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LONDON (Reuters) - British officials have demanded tech firms do much more to give police access to smartphone communications following last week's Westminster attack, just months after new laws gave security services broader powers.
However, they have yet to spell out clearly whether the government wants them to weaken encrypted services such as WhatsApp or are simply asking for ways to gain access to phones in their possession to recover suspects' communications.
British media have reported that shortly before launching the attack last Wednesday, Khalid Masood used encrypted messaging via WhatsApp which investigators cannot read.
Police have been trying to determine whether Masood - who killed four people including a policeman near parliament in London before being shot dead - acted alone.
Neil Basu, a top counter-terrorism policeman, said his communications on the day of the attack are the main line of inquiry and said he had a clear interest in jihadist armed struggle.
A spokesman for Prime Minister Theresa May said on Monday she wanted tech firms such as Facebook, Apple and Google to find ways to give security services access to messages on phones, but was leaving it up to companies to sort out how.
British officials plan to meet U.S. tech executives on Thursday to insist they do more to crack down on extremist content on websites such as Google's (GOOGL.O) YouTube, following a revolt over the issue by major advertisers, including British government agencies. (reut.rs/2nnzv98)
They also plan to press Silicon Valley leaders to help monitor communications by potential attackers.
"If there are circumstances where law enforcement agencies need to be able to access the contents, they should be able to do so. How that is achieved, I think, is a matter for the talks later in the week," May's spokesman said.
The criticisms are the latest moves by European countries to rein in U.S. tech giants, pressing them do more to stop hate speech and extremist activities online. Germany is planning a new law calling for social networks like Facebook (FB.O) and Twitter (TWTR.N) to remove hate speech quickly or face fines of up to 50 million euros ($54 million). (reut.rs/2nnpPv6)
The government has so far stopped short of seeking fresh laws that would make tech firms create back doors to privacy protections enabled by encryption.
Instead, the Investigatory Powers Act, which came into force in November, forced tech firms to help law enforcement agencies bypass encryption, when possible, and keep records of sites their customers visit, updating decades-old surveillance laws.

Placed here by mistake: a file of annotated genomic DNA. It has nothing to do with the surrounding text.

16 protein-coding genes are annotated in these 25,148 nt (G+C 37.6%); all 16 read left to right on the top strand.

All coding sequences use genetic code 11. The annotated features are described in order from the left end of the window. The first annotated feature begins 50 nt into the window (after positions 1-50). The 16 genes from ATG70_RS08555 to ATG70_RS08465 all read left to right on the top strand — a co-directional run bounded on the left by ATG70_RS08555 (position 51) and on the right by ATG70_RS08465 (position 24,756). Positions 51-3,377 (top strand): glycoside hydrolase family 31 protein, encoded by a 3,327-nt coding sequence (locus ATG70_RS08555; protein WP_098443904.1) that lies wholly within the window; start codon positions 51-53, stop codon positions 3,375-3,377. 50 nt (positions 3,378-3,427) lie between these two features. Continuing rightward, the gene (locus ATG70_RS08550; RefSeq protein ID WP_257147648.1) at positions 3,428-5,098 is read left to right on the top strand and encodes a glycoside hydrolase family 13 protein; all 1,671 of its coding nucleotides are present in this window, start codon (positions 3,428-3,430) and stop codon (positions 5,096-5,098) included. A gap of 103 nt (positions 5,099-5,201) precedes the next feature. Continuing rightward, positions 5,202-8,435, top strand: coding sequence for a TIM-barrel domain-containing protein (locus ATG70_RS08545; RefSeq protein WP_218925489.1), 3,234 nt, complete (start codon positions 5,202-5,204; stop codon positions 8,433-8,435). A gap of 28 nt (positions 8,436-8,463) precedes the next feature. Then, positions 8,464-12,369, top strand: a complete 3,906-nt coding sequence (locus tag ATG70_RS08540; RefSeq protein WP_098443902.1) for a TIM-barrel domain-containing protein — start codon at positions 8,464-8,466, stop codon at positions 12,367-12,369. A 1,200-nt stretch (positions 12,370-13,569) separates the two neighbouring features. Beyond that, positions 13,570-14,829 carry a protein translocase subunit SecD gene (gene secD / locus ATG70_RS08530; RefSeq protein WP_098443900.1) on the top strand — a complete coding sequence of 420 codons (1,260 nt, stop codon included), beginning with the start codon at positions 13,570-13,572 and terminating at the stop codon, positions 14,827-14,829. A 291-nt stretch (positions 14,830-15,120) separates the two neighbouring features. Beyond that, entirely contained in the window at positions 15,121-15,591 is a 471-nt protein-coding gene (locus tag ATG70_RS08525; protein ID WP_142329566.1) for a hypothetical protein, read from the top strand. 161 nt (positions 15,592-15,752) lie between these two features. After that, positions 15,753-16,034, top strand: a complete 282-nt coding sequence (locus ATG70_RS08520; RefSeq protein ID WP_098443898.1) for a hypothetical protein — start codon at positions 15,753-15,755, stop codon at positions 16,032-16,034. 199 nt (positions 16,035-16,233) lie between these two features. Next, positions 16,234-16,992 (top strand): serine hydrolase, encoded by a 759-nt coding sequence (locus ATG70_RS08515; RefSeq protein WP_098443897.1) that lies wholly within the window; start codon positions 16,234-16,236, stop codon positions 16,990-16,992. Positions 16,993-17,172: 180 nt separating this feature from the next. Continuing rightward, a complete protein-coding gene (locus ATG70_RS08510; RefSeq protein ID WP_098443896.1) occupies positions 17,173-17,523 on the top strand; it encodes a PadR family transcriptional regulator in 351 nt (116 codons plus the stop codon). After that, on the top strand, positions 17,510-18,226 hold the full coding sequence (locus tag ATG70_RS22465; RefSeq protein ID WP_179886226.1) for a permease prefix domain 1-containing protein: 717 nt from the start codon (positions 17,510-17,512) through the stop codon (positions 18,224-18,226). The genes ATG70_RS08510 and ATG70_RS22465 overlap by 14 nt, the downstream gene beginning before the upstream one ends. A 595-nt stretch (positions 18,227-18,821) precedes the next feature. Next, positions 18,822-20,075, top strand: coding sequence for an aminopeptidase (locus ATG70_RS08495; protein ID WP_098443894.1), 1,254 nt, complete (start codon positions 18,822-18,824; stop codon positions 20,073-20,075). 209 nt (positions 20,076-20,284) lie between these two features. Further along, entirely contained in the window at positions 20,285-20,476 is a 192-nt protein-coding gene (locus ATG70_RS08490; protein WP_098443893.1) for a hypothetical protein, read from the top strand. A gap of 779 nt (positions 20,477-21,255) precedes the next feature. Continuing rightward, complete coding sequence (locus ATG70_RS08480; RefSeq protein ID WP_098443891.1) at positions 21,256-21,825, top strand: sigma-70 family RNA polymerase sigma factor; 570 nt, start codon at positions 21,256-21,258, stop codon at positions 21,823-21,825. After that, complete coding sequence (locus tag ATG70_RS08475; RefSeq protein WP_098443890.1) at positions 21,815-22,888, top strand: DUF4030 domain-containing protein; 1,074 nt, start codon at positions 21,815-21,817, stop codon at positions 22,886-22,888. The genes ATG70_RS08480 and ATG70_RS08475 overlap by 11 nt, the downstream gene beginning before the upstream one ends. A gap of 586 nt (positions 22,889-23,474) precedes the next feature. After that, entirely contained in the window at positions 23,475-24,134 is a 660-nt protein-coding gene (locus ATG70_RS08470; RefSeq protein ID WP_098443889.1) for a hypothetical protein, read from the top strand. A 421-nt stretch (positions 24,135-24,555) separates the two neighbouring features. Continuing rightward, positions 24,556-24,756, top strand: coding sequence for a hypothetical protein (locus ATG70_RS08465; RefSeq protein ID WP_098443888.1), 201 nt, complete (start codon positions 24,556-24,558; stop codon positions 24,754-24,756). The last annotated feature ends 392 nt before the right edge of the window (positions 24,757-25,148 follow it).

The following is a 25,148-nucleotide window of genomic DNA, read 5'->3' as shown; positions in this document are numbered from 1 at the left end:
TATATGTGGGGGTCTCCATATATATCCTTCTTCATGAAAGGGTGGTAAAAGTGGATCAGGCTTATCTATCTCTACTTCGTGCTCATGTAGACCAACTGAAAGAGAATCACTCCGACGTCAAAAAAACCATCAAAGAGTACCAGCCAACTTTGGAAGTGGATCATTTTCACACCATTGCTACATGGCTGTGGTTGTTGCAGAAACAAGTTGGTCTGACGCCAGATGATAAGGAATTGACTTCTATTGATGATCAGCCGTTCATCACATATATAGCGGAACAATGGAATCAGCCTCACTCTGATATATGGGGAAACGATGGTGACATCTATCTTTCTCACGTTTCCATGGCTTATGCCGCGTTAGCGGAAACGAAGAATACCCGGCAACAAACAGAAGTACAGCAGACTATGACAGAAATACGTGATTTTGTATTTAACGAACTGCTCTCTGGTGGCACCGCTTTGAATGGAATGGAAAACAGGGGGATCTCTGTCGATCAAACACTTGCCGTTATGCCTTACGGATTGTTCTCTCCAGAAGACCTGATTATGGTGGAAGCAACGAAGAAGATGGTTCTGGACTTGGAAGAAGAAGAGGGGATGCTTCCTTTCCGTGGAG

On Sunday Home Secretary (interior minister) Amber Rudd called for the tech companies to give security services access to encrypted messaging systems, then later qualified her stronger statements, saying she supported user privacy.
"We need to make sure that organisations like WhatsApp - and there are plenty of others like that - don't provide a secret place for terrorists to communicate with each other," Rudd first told BBC TV.
Later, when speaking to Sky News, she appeared to pull back on calling on tech firms to undermine encryption protections and focused instead on demanding lawful access to phones.
"You can have a system whereby they can build it so we can have access to it when it is absolutely necessary," Rudd said. "But I want to draw a very clear distinction here – I support end-to-end encryption as part of cyber security, for families, for banking, for businesses," she said.
A Home Office spokeswoman reinforced Rudd's comments on Monday, saying it is "irresponsible to give terrorists a way to plot online which cannot be intercepted by the police".
A spokeswoman for WhatsApp, a unit of Silicon Valley social media giant Facebook, said the company was horrified by the attack and cooperating with law enforcement agencies in their inquiries. WhatsApp introduced end-to-end encryptions by default a year ago this month for its 1.2 billion users worldwide, joining other services such as Signal and Apple's (AAPL.O) iMessage.
Facebook is likely to comply with a subpoena for data on what numbers Masood called, and when, using WhatsApp, based on how it has responded in prior cases. Alternately, police may demand help in unlocking his phone, which raises thornier issues, depending on what device he was using.
Britain could also press Facebook and other internet services to provide a way to monitor or record encrypted conversations - akin to wiretapping traditional voice calls - which would move the debate into uncharted legal territory.
One former top British military official said forcing tech companies to weaken encryption would simply make the problem mutate and lead extremists to find other ways to communicate.
"There is a lot of politics at play here," Major General Jonathan Shaw, who was in charge of cyber security at the Ministry of Defence, told BBC Radio 4 on Monday.
"What they (the government) are trying to do is use this moment to nudge the debate more in their line," said Shaw, who retired from the army in 2012 as assistant chief of the defence staff.
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Additional reporting by Michael Holden and Elizabeth Piper; editing by David Stamp